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Subject: [proto] Other methods for embedding DSL in C++
From: Manjunath Kudlur (keveman_at_[hidden])
Date: 2010-07-26 15:24:53

I have come across a different method for embedding a DSL in C++,
namely the one used by Rapidmind (previously libsh
I believe Intel's Ct and Google's Peakstream also use a method similar
to Rapidmind. A DSL program in this style would look as follows :

Program p;
p = BEGIN {
  In<Value3d> a, b;
  Out<Value3d> c;
  Value3d d = sin(a, b);
  IF(all(d > 0.0)) {
    c = d + a*2.0;
  ELSE {
    c = d - a*2.0;
  } ENDIF;
} END;

I don't claim to know all the details, but from the looks of it, this
method seems distinctly different than Proto's. In the above method,
the AST for the code fragment gets built at runtime. There is still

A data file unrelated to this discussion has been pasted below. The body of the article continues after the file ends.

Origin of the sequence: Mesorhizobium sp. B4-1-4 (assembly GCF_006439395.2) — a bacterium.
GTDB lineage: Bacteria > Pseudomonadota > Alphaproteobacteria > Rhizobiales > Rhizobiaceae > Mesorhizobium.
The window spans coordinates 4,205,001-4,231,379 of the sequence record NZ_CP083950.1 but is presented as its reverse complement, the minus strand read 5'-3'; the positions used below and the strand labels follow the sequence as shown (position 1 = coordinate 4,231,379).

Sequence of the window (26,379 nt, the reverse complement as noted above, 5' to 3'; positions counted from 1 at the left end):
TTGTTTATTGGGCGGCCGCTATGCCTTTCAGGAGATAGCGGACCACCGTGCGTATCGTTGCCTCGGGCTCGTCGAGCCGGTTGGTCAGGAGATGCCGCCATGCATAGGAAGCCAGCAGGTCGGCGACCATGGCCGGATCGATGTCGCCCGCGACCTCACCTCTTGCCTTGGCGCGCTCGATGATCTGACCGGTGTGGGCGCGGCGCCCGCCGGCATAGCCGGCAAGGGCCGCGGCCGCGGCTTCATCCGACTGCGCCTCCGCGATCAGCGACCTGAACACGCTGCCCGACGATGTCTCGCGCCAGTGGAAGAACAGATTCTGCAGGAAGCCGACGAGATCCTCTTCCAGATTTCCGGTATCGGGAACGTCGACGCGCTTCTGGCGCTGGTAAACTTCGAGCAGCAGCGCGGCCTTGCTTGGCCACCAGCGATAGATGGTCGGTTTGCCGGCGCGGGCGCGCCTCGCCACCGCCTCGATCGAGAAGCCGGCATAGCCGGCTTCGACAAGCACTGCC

some operator overloading going on, but the semantic actions are all
fixed. In this case, the operator overload for, say +, directly builds
the AST fragment for plus. IF and ELSE macros probably begin new
scopes in the AST, and ENDIF ends the scope. BEGIN macro sets up a
current context for the AST builder and the following code (until END)
all get added to that scope. Now, Proto is a much more general
framework, but if I were to just embed a C like language inside C++, I
would say this method is pretty good. And judging by its acceptance in
the industry, I would say it's quite practical. So what do you guys
think of this?


P.S : Someone more familiar with Rapidmind or other variants, can you
please explain how they do it in more detail?

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